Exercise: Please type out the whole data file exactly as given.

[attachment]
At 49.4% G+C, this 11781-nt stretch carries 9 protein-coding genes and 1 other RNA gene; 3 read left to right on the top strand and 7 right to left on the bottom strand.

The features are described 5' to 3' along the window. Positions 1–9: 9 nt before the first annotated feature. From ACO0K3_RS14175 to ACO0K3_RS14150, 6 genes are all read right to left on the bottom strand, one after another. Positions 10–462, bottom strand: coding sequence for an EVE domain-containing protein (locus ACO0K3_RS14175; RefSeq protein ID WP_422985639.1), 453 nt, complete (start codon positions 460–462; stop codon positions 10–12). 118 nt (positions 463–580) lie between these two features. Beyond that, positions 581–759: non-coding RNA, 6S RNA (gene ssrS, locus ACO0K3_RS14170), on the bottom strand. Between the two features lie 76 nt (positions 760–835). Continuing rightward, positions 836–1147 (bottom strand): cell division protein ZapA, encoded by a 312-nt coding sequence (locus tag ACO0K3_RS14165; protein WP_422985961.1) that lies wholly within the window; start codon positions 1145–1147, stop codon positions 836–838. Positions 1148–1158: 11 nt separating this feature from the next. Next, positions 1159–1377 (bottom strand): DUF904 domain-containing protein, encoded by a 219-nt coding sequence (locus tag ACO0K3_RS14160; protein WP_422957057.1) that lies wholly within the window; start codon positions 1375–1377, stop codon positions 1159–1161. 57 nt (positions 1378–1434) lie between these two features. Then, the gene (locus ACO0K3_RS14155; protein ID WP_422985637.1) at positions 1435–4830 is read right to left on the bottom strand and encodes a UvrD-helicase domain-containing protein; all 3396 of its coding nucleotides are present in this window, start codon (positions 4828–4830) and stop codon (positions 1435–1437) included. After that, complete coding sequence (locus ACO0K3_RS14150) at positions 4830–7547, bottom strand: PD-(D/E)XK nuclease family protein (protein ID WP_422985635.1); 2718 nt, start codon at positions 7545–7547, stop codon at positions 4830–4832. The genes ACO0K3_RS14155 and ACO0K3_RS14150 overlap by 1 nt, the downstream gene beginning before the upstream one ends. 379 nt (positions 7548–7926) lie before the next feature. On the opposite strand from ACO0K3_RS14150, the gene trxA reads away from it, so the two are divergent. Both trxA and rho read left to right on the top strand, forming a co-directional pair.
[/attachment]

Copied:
At 49.4% G+C, this 11781-nt stretch carries 9 protein-coding genes and 1 other RNA gene; 3 read left to right on the top strand and 7 right to left on the bottom strand.

The features are described 5' to 3' along the window. Positions 1–9: 9 nt before the first annotated feature. From ACO0K3_RS14175 to ACO0K3_RS14150, 6 genes are all read right to left on the bottom strand, one after another. Positions 10–462, bottom strand: coding sequence for an EVE domain-containing protein (locus ACO0K3_RS14175; RefSeq protein ID WP_422985639.1), 453 nt, complete (start codon positions 460–462; stop codon positions 10–12). 118 nt (positions 463–580) lie between these two features. Beyond that, positions 581–759: non-coding RNA, 6S RNA (gene ssrS, locus ACO0K3_RS14170), on the bottom strand. Between the two features lie 76 nt (positions 760–835). Continuing rightward, positions 836–1147 (bottom strand): cell division protein ZapA, encoded by a 312-nt coding sequence (locus tag ACO0K3_RS14165; protein WP_422985961.1) that lies wholly within the window; start codon positions 1145–1147, stop codon positions 836–838. Positions 1148–1158: 11 nt separating this feature from the next. Next, positions 1159–1377 (bottom strand): DUF904 domain-containing protein, encoded by a 219-nt coding sequence (locus tag ACO0K3_RS14160; protein WP_422957057.1) that lies wholly within the window; start codon positions 1375–1377, stop codon positions 1159–1161. 57 nt (positions 1378–1434) lie between these two features. Then, the gene (locus ACO0K3_RS14155; protein ID WP_422985637.1) at positions 1435–4830 is read right to left on the bottom strand and encodes a UvrD-helicase domain-containing protein; all 3396 of its coding nucleotides are present in this window, start codon (positions 4828–4830) and stop codon (positions 1435–1437) included. After that, complete coding sequence (locus ACO0K3_RS14150) at positions 4830–7547, bottom strand: PD-(D/E)XK nuclease family protein (protein ID WP_422985635.1); 2718 nt, start codon at positions 7545–7547, stop codon at positions 4830–4832. The genes ACO0K3_RS14155 and ACO0K3_RS14150 overlap by 1 nt, the downstream gene beginning before the upstream one ends. 379 nt (positions 7548–7926) lie before the next feature. On the opposite strand from ACO0K3_RS14150, the gene trxA reads away from it, so the two are divergent. Both trxA and rho read left to right on the top strand, forming a co-directional pair.